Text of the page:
School system leaders can draw lessons from small pandemic learning communities to better support their students’ well-being and learning.
College and Career Connections in Rural Schools
This is the second blog in a four-part series originally published on eduwonk.com. Though rural K-12 education in most places is performing reasonably well on traditional academic instruction, schools need to give young people better linkages, both to further learning and employment close to home, and to higher education and jobs in urban areas. Students who are geographically isolated from institutions of higher education face particularly severe “linkage” problems. The educators who serve them can also be isolated from new ideas about teaching and the demands of the economy.
In Idaho and in many other states, rural schools have reasonable success teaching core courses and keeping students engaged until graduation. However, schools are much more challenged when it comes to preparing children for education and work after high school. Rural students are less likely to apply to college, less likely to enroll if admitted, and less likely to complete a degree if they enroll. Economic and social factors – e.g. rural students’ distance from their families and unfamiliarity with the college environment – work against rural students. But so might their schools — what students are taught, the kinds of work they are assigned in high school, and how they are advised about college choices. Understanding the causes and remedies for rural students’ college difficulties will be a major focus of future task force work. Rural areas in sparsely populated states are much more isolated than they are in the Midwest and South. In Ohio, for example, the distance between rural towns is seldom more than 5 miles, and no place in the state is more than 20 miles from a college or university. Something like that might be true for a few places in southern Idaho near Boise and eastward along the old Union Pacific route. But in Central and Northern Idaho, little settlements can be 50 miles apart, and separated by mountains and linked by roads that are closed in winter. Much the same is true in Alaska, Montana, Wyoming, and parts of Colorado, Utah, and New Mexico. This is a challenge to teachers, principals, and superintendents, who can go most of a year without seeing anyone else who does a similar job. In Idaho, where there is no system of regional service centers to provide professional development and pooled services like special education, educators are on their own most of the time. They can keep up with journals, attend summer meetings in Boise, and use on-line materials, but they get little peer group support. Though many rural educators are intellectually alive and striving to improve, the isolation from professional colleagues is a significant problem. Remoteness also limits students’ links to the worlds of work and higher education. In small remote places, the kinds of work done are few, and opportunities for students to learn about the broader economy are limited. When there is a community college nearby, rural educators make aggressive use of their job training programs for older students. But that is not possible in parts of the sparsely settled states where no community colleges exist. The lack of community colleges is also a barrier to college attendance for rural students. Students who need to move to a distant place on order to attend community college face greater costs, and more difficult social adjustment, than those who can attend community college without leaving their hometowns. Though further research needs to be done about this, it is likely that lack of access to community colleges also reduces the number of students who transfer to 4-year colleges and earn Bachelor’s degrees. Idaho is building a set of online resources for that will provide a range of community college-style courses including ones tailor-made for the kinds of jobs available in particular communities. This can be a partial remedy, for students and remote communities with particular skills needs. It is not clear whether it have a broader beneficial effect, e.g. on rural students’ overall college credit accumulation, completion of associates’ degrees, or transfers to 4-year colleges. In future the task force will review this and other options for Idaho and other states, including investment in a more robust traditional community college system.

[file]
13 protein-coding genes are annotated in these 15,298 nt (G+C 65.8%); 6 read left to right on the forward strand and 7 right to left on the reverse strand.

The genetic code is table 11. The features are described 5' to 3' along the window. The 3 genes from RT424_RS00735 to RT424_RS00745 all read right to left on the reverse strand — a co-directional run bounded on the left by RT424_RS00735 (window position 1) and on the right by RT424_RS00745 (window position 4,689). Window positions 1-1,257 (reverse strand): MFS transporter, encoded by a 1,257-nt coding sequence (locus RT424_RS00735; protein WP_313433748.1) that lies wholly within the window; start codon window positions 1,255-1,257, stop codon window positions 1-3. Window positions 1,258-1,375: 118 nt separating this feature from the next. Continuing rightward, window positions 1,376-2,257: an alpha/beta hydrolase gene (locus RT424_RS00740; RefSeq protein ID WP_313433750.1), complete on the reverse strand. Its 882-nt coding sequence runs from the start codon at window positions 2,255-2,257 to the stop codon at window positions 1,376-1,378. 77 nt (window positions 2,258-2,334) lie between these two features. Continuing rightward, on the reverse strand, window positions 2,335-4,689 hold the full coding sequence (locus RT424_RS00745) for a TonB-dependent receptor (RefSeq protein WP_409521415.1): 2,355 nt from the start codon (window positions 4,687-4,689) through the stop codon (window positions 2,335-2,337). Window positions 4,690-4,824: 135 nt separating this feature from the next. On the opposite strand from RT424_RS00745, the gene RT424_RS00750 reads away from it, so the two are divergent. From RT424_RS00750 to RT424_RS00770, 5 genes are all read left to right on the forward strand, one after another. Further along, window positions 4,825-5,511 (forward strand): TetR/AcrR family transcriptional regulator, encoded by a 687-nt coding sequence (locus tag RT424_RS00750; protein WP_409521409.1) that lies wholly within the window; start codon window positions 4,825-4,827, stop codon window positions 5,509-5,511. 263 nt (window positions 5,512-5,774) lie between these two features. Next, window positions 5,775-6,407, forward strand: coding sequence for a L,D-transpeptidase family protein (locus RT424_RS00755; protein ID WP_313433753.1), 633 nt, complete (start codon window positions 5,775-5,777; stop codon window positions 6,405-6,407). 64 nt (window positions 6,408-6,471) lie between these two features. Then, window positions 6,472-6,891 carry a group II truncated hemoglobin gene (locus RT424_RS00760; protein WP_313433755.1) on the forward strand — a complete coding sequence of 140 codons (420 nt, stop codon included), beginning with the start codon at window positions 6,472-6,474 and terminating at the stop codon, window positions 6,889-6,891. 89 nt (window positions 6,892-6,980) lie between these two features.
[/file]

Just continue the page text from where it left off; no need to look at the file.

Thirty-five pod instructors describe their experiences and how they compare to traditional instruction.